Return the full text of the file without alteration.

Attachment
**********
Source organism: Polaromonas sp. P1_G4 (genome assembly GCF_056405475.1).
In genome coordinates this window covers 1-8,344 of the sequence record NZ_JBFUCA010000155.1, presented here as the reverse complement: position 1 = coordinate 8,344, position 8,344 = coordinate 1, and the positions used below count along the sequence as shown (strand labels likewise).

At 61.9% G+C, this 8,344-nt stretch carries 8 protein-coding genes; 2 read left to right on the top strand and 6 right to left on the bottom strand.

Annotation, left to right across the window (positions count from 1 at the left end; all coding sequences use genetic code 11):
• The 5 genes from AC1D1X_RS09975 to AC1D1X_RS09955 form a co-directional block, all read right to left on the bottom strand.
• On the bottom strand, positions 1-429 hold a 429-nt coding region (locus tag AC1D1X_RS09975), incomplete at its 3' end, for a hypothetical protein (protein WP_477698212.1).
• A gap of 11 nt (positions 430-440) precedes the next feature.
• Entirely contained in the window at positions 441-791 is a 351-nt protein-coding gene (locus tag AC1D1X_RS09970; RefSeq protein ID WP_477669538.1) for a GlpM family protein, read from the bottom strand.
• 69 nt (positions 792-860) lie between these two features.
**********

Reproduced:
Source organism: Polaromonas sp. P1_G4 (genome assembly GCF_056405475.1).
In genome coordinates this window covers 1-8,344 of the sequence record NZ_JBFUCA010000155.1, presented here as the reverse complement: position 1 = coordinate 8,344, position 8,344 = coordinate 1, and the positions used below count along the sequence as shown (strand labels likewise).

At 61.9% G+C, this 8,344-nt stretch carries 8 protein-coding genes; 2 read left to right on the top strand and 6 right to left on the bottom strand.

Annotation, left to right across the window (positions count from 1 at the left end; all coding sequences use genetic code 11):
• The 5 genes from AC1D1X_RS09975 to AC1D1X_RS09955 form a co-directional block, all read right to left on the bottom strand.
• On the bottom strand, positions 1-429 hold a 429-nt coding region (locus tag AC1D1X_RS09975), incomplete at its 3' end, for a hypothetical protein (protein WP_477698212.1).
• A gap of 11 nt (positions 430-440) precedes the next feature.
• Entirely contained in the window at positions 441-791 is a 351-nt protein-coding gene (locus tag AC1D1X_RS09970; RefSeq protein ID WP_477669538.1) for a GlpM family protein, read from the bottom strand.
• 69 nt (positions 792-860) lie between these two features.